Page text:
CORRECTS TITLE FROM PRESIDENT TO GENERAL Workers prepare to take down the statue of Robert E. Lee, former general of the Confederacy, which stands in Lee Circle in New Orleans, Friday, May 19, 2017. The city is completing the Southern city's removal of four Confederate-related statues that some called divisive. (AP Photo/Gerald Herbert)
Now playing
00:49
'Lost cause of Confederacy' comes to end
Alt-right march in Charlottesville, Virginia
phedlund/Instagram
Alt-right march in Charlottesville, Virginia
Now playing
01:02
Torches brought to Confederate statue protest
confederate flags found Ebenezer Baptist Church MLK king_00003824.jpg
confederate flags found Ebenezer Baptist Church MLK king_00003824.jpg
Now playing
01:06
Confederate flags found at MLK's church
387975 02:  The Mississippi State flags flies April 17, 2001 in Pascagoula, MS. Voters will decide whether to replace the state's old flag, which sports the Confederate battle cross, with a new flag that would have 20 white stars on a blue square.  (Photo by Bill Colgin/Getty Images)
William Colgin/Hulton Archive/Getty Images
387975 02: The Mississippi State flags flies April 17, 2001 in Pascagoula, MS. Voters will decide whether to replace the state's old flag, which sports the Confederate battle cross, with a new flag that would have 20 white stars on a blue square. (Photo by Bill Colgin/Getty Images)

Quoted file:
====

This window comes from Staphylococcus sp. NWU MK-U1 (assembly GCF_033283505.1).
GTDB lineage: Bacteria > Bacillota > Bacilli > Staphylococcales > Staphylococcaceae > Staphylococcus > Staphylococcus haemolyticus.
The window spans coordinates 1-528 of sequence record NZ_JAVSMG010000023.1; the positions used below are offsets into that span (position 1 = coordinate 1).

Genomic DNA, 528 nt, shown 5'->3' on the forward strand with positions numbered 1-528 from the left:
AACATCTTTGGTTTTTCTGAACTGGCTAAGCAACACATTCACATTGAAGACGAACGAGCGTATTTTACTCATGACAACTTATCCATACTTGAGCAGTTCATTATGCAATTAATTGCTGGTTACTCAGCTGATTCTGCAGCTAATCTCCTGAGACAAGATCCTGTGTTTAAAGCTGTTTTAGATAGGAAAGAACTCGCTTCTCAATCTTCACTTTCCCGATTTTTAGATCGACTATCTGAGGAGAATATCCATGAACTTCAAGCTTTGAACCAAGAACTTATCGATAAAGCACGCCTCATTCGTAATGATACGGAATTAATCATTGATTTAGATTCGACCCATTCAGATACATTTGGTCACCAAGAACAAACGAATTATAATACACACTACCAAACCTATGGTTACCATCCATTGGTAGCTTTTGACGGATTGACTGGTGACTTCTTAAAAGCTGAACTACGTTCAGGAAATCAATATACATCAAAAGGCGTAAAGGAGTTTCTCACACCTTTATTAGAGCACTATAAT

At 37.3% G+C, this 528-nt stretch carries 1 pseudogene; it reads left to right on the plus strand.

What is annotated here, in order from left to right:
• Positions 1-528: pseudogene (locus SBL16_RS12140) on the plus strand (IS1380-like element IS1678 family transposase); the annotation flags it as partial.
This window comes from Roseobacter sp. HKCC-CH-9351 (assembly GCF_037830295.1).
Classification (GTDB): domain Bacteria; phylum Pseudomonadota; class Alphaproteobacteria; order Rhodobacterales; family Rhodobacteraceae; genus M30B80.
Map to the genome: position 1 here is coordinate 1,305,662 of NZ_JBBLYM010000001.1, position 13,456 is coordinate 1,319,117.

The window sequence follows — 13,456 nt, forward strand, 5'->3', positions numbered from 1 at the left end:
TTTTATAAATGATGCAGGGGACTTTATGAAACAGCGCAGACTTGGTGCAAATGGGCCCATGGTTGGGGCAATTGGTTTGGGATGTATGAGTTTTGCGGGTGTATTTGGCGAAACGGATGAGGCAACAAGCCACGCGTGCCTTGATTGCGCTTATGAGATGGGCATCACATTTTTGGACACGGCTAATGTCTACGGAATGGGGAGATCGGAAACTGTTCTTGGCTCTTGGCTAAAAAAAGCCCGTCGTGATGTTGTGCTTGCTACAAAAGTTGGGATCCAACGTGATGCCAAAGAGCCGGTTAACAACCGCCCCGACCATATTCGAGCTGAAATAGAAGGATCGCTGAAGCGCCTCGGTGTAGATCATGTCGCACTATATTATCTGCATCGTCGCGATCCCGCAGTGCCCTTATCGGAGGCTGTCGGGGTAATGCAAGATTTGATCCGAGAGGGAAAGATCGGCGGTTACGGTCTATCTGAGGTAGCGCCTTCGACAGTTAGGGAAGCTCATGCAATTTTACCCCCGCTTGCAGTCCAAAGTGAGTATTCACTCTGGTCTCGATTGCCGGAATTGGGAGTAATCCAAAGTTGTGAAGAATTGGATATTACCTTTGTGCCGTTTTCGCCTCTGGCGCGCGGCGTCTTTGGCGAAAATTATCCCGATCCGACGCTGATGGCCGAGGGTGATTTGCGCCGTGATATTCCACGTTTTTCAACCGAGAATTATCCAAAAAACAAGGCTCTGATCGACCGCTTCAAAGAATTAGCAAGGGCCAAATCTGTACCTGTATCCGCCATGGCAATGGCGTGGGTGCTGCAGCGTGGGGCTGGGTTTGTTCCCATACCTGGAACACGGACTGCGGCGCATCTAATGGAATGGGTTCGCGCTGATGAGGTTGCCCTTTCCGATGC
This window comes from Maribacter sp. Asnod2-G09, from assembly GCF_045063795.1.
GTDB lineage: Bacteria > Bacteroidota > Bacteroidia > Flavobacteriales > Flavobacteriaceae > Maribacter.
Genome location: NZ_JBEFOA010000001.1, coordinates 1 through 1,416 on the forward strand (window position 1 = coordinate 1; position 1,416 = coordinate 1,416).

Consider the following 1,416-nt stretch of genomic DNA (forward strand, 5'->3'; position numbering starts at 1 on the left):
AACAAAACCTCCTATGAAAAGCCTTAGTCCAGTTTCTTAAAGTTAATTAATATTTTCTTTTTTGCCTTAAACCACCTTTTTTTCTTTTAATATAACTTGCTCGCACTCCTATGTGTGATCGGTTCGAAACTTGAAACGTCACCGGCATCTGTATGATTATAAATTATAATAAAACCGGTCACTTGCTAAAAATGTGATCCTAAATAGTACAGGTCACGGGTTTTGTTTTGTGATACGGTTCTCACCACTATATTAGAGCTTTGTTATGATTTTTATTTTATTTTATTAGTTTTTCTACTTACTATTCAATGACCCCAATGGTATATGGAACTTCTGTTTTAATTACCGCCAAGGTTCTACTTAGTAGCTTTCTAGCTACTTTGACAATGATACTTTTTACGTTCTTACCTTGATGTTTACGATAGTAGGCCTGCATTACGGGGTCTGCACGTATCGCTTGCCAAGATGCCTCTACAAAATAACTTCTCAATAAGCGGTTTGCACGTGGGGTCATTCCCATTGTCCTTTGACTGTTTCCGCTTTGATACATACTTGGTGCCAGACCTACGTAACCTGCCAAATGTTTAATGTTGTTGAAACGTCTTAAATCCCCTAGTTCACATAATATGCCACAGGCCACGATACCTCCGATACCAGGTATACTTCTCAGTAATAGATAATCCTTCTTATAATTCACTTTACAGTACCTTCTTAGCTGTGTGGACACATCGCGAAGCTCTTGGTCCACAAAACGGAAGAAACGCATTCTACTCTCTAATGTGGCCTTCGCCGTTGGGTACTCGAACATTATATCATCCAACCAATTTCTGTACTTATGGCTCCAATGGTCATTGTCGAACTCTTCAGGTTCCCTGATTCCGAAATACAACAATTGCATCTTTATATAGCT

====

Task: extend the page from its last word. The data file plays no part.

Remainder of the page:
Now playing
01:06
Ole Miss students want state flag taken down
Now playing
02:04
Mayor's moving Confederate monuments speech
CNN —  

South Carolina Gov. Nikki Haley on Monday called for the removal of the Confederate flag from the grounds of the State House.

“Today we are here in a moment of unity in our state without ill will to say it is time to remove the flag from our capitol grounds,” said Haley, a Republican and the state’s first non-white governor, while flanked by a diverse group of South Carolina politicians.

“This flag, while an integral part of our past, does not represent the future of our great state,” she said.

The flag can only be removed from its location in front of the State legislature with the approval of two-thirds of that body. And Haley said if the state’s General Assembly doesn’t convene on the matter in this last week of the legislative year, she would call up lawmakers to the capital “under extraordinary measures.”

Hundreds of people gather for a protest rally against the Confederate flag in Columbia, South Carolina on June 20, 2015.
MLADEN ANTONOV/AFP/Getty Images
Hundreds of people gather for a protest rally against the Confederate flag in Columbia, South Carolina on June 20, 2015.

READ: Inside the battle over the Confederate flag

Sens. Lindsey Graham and Tim Scott of South Carolina were also alongside Haley at the announcement that came amid growing calls for the state to remove the Confederate flag from the grounds of the State House.

The two senators did not speak at the announcement, though sources earlier in the day told CNN the pair were endorsing the decision to remove the flag from the state legislature’s grounds.

Graham said in a written statement after the news conference that “after the tragic, hate-filled shooting in Charleston, it is only appropriate that we deal once and for all with the issue of the flag.”